New Age Doom is a platform for experimentation and collaboration that attracts music fanatics from all sorts of backgrounds. Nowhere is this more apparent than in the lineup featured on the band’s latest album, Himalayan Dream Techno, released December 11, 2020 on We Are Busy Bodies. Here is a look at a few of the eclectic influences that have inspired the band.
Lee Scratch Perry & The Upsetters – Blackboard Jungle Dub (1973)
Through his pioneering work on dub reggae music, Lee Scratch Perry showed that reverb tanks, tape echo units and the mixing board itself can be bona fide musical instruments in their own right, opening new worlds of experimentation and expression. Dub was also likely many peoples’ first exposure to the singular joys of analog and tape delay noise – those runaway repeats that fold in on themselves to create new textures and sonic spaces.
MONO – After You Comes the Flood (2018)
It’s no secret we’re massive post-rock fans. Shortly after starting New Age Doom, we attended a MONO show in Vancouver, which helped set the tone for our collaboration. Importantly, this was MONO’s first tour with new drummer Dahm Majuri Cipolla, an incredibly talented multi-instrumentalist who brought a new intensity to the group, as exemplified beautifully on this track from the band’s 2018 album.
Monks from Khampagar Monastery – Mahakala Sadhana: Dag-kye (1973)
Discovering Tibetan Buddhist ritual music completely changed my perspective on music – I wasn’t hearing a “band” playing “songs,” but monks dedicating offerings of pure sound to wrathful protector spirits. And what a sound! The aesthetic impact of the Tibetan ritual orchestra – with its droning bass horns, piercing shawms, crashing cymbals, bells, gongs, bass drums and whirling drums – cannot be denied. – GV
King Gizzard and The Lizard Wizard – Nuclear Fusion (2017)
These Aussie rockers weren’t the first band to incorporate quarter tones (Turkish bands beat everyone to it in the 60s and 70s) but King Gizzard certainly helped increase the visibility and appreciation of alternative intonation systems in the late 2010, so massive props to them for that. This stand-out track from their 2017 album Flying Microtonal Banana pays homage to Turkish bands like Beybonlar (check out the 1972 single “Nenni” to see what I mean) and the catchiness makes it easier for uninitiated ears to get used to the flavour of 24-tone equal temperament, which is one of the same tuning systems I use in New Age Doom. – GV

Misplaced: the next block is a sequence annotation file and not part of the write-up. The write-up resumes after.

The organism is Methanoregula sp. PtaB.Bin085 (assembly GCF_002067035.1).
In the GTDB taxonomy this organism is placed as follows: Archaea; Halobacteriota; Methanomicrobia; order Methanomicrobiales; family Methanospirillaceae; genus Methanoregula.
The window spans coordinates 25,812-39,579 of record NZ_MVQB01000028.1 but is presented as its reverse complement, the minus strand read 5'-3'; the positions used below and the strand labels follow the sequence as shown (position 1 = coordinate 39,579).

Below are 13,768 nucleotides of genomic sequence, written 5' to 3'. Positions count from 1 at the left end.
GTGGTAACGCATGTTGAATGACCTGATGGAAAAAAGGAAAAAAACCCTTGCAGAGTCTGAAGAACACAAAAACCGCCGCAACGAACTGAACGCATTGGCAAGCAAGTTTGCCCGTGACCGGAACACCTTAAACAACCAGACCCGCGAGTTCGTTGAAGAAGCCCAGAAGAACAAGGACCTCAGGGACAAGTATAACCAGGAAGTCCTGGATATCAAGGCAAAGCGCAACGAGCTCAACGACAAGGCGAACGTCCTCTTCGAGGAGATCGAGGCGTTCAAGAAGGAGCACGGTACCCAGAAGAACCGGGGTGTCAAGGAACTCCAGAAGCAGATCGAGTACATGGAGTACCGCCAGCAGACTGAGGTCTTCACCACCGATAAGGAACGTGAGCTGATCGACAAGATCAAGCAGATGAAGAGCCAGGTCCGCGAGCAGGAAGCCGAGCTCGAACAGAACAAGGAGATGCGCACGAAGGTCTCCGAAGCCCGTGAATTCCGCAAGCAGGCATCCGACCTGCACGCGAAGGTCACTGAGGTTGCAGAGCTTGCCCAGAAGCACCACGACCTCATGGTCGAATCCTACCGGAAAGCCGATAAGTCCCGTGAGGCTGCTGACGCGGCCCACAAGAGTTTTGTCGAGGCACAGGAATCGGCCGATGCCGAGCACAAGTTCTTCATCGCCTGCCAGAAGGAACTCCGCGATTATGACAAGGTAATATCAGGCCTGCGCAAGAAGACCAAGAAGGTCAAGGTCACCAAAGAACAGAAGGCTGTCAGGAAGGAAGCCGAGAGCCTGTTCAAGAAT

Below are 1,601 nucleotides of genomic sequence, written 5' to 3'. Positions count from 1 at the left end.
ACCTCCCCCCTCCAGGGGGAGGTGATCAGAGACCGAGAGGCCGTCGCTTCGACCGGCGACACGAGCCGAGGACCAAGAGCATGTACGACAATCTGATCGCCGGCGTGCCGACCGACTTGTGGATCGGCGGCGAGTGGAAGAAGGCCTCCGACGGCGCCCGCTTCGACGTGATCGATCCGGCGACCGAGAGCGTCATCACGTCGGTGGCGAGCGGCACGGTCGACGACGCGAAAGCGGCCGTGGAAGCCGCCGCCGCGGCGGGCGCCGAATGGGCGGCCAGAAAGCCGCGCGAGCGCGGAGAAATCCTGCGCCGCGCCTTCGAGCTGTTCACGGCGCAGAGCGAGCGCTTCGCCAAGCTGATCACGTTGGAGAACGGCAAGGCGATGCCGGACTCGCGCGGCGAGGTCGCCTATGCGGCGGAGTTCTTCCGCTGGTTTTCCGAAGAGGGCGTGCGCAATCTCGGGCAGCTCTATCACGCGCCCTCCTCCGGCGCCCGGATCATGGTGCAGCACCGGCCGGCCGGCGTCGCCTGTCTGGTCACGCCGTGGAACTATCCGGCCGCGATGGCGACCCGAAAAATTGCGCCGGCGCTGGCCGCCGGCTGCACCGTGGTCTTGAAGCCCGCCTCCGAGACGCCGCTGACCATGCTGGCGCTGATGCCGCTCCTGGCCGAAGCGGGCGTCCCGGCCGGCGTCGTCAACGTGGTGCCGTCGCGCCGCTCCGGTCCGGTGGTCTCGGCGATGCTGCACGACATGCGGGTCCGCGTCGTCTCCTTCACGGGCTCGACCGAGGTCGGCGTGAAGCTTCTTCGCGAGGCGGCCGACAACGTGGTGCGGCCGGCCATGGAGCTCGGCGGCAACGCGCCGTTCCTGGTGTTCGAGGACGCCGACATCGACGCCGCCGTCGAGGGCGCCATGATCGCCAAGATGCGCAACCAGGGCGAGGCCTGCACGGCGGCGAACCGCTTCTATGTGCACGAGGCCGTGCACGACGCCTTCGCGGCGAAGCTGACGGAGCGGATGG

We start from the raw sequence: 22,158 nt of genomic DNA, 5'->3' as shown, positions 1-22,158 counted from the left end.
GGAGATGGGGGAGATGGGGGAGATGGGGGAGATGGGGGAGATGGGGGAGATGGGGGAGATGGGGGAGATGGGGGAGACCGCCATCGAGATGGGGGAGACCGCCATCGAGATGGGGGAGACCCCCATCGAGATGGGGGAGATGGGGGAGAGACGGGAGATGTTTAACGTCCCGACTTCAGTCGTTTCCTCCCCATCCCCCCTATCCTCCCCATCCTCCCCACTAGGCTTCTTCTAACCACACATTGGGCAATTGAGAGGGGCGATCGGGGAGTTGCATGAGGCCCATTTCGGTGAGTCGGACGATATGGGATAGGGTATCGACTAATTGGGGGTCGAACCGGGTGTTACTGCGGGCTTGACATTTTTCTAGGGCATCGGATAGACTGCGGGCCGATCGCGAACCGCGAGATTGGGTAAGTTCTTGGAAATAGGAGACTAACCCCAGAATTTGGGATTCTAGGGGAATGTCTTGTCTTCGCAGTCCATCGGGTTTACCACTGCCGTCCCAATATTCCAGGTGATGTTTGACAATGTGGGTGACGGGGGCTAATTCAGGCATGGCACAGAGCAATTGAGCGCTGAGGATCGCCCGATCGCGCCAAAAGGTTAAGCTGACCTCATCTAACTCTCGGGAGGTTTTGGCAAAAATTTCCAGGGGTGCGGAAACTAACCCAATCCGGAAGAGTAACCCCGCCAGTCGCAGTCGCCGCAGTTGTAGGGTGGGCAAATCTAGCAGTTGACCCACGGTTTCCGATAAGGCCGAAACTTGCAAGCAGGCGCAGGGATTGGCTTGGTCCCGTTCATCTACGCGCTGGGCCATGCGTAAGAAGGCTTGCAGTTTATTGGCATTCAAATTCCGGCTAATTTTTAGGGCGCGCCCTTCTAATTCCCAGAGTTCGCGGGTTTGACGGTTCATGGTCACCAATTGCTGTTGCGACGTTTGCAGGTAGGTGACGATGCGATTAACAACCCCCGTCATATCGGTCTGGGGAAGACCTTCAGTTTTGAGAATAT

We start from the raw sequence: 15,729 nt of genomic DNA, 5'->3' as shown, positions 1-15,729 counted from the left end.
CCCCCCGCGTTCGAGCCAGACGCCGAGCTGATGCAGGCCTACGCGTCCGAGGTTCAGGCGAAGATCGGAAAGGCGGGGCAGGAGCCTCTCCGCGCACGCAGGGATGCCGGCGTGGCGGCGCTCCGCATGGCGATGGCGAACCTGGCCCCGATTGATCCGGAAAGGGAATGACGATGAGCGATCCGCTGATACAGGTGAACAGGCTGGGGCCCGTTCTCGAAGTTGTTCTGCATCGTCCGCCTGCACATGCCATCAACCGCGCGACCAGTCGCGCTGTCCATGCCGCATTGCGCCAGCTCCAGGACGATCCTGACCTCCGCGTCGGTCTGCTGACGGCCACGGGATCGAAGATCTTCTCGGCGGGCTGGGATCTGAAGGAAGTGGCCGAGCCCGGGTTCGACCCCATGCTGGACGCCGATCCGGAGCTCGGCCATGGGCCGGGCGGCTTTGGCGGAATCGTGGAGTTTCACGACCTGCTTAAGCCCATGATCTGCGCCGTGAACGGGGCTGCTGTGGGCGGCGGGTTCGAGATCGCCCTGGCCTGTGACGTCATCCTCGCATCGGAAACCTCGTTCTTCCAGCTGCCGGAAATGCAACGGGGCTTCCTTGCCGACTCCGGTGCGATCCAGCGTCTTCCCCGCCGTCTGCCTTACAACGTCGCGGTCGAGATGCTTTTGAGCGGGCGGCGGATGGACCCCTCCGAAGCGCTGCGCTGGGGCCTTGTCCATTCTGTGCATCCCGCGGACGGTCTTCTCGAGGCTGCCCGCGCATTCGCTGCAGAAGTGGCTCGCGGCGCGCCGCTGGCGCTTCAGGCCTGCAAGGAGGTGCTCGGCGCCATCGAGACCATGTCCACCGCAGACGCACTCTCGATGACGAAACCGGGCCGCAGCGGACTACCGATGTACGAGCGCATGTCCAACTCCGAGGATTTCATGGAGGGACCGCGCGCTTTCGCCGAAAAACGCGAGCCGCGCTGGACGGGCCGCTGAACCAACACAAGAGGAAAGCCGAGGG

Anunnaki – Procession To Apocalypse (2019)
What could be better than 10 minutes of synths and drums? 15 minutes of synths and drums. Dave Read from Anunnaki is the one who pushed me to start my own solo synth project, Cola Wars so thanks Dave! – GM
Popul Vuh – Vuh (1971)
Best known for their many collaborations with legendary director Werner Herzog, Popul Vuh may have been the most explicitly ‘spiritual’ Kraurock band and they’ve influenced generations of ambient and drone artists.
This sprawling piece from the band’s second album features Florian Fricke droning out on a medieval cathedral organ, accompanied by cymbal swells, frenetic hand percussion and worldless chanting. It slams the listener into the present moment and doesn’t let up for 20 minutes. Needless to say, this is perfect music. – GV
David Hykes & The Harmonic Choir – Two Poles, Ascent (1983)
Hykes’ landmark “Hearing Solar Winds” record shows the astounding musical richness that’s possible from very simple elements. Hykes’ “western overtone singing” technique (based on Mongolian throat singing) brings subtle harmonies to life in a piece that simultaneously conveys stillness and motion. By stripping away the limitations of words and metric structure from choral music, Hykes achieves one of the most sublime vocal performances ever recorded. – GV
Twink – The Coming Of The Other One (1970)
I was lucky enough to be invited to record some synths on psych legend Twink’s latest album “Think Pink IV: Return To Deep Space” which was released in 2019. Twink is a drummer who was a pioneer of the underground UK 1960’s psych movement. This is track 1 from his 1970 debut album Think Pink. – GM
Stephen King – Maximum Overdrive
Maximum Overdrive is a Stephen King movie from 1986 starring a very young Emilio Estevez and a soundtrack made up of only AC/DC songs. It’s about a bunch of cars and machines that are brought to life by a strange comet or something and the machines organize a revolution against mankind and basically kill everyone. My brother and I watched it about 2000 times when we were kids. I’m not sure if it’s supposed to be funny but we laughed our asses off. It also features a brief appearance by a very young Giancarlo Esposito who goes on to play Gus Fring on Breaking Bad and Better Call Saul so it gets extra points for that. Spoiler alert – he gets instantly killed by an arcade game (you’ve had time to see it). – GM
Lightning Bolt – Ride the Skies (2001)
Huge Drums. A bass with a banjo string. Need we say more?
The following picks were provided by Tim Lefebvre.
Tacos At Oscars · Endangered Blood
Greeting To Saud (Brother McCoy Tyner) · Pharoah Sanders
MESHUGGAH – Do Not Look Down